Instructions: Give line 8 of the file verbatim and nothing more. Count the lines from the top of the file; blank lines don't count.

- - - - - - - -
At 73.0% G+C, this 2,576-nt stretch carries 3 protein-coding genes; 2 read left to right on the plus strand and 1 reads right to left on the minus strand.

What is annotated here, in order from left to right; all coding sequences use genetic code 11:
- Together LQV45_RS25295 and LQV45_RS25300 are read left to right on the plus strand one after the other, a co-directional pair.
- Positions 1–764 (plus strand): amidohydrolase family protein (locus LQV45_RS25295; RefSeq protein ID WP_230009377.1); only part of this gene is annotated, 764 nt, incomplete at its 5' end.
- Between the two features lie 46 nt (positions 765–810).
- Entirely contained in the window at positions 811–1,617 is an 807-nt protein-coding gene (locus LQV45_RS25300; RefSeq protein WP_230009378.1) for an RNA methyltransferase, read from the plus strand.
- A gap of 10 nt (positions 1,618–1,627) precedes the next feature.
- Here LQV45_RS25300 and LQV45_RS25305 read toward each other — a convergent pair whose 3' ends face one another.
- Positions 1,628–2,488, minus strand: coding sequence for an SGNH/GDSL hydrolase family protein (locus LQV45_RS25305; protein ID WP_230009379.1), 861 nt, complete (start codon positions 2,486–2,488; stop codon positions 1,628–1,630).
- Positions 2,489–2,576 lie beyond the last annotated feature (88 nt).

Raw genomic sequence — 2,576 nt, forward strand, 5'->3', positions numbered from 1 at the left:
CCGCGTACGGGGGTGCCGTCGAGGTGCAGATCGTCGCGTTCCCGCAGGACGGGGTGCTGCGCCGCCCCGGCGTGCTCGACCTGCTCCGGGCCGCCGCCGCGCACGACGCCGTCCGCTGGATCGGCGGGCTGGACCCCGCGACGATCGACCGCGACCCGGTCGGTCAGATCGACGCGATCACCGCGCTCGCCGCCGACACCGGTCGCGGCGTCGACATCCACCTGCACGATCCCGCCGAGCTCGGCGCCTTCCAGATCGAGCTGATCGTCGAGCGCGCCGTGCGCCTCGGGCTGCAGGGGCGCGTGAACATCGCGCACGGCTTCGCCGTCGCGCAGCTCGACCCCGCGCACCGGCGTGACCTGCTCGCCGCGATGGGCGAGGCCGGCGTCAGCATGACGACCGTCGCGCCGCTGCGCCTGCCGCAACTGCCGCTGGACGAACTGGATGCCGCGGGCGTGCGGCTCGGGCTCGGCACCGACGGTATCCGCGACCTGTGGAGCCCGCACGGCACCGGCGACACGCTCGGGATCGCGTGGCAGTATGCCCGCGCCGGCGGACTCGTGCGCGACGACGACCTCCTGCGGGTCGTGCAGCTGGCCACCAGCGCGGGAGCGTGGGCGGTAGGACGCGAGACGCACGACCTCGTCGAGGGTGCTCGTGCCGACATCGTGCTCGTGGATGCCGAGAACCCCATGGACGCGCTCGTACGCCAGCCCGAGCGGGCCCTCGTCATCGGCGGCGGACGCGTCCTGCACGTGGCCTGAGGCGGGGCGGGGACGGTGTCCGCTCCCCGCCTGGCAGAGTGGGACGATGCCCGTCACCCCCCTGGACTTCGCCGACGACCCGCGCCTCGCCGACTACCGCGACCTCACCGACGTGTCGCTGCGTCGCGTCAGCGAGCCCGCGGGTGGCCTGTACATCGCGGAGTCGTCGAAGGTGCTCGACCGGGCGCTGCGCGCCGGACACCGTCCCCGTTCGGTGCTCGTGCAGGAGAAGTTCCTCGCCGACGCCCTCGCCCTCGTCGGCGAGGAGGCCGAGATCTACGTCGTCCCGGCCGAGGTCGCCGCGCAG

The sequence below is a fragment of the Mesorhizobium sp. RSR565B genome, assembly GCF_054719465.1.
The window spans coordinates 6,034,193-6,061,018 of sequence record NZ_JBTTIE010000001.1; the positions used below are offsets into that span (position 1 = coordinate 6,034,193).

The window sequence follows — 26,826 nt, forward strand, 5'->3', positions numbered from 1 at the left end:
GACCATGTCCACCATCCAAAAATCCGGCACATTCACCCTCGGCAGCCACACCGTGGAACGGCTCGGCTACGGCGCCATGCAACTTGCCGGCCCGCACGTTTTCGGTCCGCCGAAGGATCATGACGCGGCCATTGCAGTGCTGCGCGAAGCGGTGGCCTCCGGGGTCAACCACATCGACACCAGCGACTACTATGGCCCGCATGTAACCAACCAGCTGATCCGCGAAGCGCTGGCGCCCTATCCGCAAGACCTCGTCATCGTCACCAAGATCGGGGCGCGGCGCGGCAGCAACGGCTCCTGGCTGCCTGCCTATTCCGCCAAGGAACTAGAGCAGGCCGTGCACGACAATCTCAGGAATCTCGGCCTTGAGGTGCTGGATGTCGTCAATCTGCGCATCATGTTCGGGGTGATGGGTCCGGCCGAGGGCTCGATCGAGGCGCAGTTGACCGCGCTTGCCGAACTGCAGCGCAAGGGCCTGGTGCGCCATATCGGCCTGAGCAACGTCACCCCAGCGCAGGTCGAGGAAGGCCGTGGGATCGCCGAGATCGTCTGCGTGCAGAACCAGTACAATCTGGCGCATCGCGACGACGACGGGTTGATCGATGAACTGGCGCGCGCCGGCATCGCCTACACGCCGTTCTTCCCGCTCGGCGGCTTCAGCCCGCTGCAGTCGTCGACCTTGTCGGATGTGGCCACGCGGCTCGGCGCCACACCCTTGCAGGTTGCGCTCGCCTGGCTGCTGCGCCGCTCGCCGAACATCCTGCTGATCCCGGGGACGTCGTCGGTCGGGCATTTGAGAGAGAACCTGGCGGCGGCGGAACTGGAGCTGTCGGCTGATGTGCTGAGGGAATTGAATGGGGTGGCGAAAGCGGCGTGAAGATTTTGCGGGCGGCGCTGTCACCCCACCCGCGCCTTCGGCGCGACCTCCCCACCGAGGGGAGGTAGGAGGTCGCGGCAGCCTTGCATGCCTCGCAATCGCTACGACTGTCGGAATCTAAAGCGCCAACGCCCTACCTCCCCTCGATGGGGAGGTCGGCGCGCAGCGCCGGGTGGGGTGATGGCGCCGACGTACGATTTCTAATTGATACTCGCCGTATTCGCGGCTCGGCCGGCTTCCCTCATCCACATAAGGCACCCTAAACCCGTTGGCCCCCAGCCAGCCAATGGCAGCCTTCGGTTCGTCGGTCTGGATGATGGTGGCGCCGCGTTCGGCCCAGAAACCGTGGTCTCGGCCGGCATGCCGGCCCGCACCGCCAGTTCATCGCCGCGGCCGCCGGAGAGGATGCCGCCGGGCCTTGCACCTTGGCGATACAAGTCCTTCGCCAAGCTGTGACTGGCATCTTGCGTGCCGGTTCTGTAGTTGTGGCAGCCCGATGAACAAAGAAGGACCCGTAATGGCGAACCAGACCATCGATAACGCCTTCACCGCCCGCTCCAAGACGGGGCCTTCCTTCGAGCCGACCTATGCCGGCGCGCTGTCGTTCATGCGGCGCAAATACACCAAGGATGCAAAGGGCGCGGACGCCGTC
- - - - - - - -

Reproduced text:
- Here LQV45_RS25300 and LQV45_RS25305 read toward each other — a convergent pair whose 3' ends face one another.